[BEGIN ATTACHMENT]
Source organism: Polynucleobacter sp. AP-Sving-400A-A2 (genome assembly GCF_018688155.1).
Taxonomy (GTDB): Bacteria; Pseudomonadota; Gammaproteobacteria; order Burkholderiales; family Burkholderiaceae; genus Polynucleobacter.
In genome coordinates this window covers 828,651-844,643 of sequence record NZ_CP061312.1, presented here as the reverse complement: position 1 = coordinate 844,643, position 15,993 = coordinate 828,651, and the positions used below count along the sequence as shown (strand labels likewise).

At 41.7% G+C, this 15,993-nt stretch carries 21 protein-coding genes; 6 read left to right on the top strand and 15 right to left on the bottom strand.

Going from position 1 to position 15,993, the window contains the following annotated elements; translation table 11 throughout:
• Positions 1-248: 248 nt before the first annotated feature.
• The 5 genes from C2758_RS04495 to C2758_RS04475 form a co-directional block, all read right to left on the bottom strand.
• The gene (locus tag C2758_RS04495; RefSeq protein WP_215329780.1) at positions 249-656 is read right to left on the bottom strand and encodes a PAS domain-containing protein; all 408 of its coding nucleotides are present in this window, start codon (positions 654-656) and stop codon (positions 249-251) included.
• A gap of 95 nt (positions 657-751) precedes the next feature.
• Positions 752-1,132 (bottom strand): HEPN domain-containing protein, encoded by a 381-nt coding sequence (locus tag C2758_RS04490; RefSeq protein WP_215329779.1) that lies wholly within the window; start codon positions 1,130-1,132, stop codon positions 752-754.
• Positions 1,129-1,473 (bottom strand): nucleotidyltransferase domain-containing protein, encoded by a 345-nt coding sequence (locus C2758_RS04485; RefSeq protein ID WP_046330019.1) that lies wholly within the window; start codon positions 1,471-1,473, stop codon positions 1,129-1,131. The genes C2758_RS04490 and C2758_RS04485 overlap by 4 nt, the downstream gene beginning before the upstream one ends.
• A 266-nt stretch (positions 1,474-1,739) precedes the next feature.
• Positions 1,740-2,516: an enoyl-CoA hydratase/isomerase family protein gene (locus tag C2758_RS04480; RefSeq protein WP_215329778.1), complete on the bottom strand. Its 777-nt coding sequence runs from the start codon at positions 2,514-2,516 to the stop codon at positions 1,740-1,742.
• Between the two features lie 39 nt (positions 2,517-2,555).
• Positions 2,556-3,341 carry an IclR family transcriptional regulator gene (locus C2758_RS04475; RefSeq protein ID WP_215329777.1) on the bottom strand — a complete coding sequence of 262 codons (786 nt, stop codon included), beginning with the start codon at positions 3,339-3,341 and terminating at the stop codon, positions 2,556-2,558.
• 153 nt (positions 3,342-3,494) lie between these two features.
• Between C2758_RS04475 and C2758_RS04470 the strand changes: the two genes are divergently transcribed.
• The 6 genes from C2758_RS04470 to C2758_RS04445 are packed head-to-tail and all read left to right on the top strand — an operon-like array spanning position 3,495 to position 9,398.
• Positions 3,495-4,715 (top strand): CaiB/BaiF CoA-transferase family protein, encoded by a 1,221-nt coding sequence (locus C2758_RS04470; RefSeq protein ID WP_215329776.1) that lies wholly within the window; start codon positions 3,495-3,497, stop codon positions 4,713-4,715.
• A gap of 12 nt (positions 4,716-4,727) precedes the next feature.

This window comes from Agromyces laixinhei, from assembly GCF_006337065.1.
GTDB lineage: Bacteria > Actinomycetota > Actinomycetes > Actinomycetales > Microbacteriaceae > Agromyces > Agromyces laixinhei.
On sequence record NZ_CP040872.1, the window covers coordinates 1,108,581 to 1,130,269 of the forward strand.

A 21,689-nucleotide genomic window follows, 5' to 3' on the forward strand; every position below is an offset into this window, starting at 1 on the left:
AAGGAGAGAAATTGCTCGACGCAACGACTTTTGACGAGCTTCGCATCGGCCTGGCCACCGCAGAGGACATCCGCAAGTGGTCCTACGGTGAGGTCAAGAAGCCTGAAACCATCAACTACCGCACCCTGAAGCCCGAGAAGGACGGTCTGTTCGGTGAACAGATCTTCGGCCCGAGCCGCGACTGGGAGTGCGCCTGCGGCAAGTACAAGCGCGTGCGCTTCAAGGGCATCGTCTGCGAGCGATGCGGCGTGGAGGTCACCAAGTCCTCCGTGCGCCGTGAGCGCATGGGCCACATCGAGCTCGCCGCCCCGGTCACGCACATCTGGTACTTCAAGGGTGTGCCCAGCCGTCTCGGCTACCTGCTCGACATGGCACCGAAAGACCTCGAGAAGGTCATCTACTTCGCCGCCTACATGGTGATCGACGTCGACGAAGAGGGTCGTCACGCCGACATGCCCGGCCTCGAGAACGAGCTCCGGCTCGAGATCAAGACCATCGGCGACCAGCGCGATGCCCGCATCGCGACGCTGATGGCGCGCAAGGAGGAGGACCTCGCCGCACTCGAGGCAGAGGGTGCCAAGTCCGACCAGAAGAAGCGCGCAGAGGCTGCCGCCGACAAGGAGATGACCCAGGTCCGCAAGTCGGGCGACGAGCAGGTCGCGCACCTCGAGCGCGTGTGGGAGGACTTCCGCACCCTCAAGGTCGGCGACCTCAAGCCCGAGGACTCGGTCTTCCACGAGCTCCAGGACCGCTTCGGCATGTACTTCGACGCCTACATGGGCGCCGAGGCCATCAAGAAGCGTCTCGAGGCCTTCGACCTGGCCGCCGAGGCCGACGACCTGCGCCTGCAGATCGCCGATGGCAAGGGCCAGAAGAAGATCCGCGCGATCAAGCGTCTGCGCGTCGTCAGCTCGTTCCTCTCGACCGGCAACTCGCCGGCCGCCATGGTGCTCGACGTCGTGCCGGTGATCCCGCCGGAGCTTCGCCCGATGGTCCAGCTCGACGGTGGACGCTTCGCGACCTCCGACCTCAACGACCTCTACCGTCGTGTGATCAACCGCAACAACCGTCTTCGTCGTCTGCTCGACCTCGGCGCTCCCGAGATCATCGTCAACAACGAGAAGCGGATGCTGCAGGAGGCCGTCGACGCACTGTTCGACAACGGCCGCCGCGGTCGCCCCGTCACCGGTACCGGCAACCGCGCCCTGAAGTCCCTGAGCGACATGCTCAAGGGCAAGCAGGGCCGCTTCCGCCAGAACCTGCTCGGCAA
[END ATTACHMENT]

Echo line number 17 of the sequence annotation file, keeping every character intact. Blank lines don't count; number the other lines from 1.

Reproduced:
• Between C2758_RS04475 and C2758_RS04470 the strand changes: the two genes are divergently transcribed.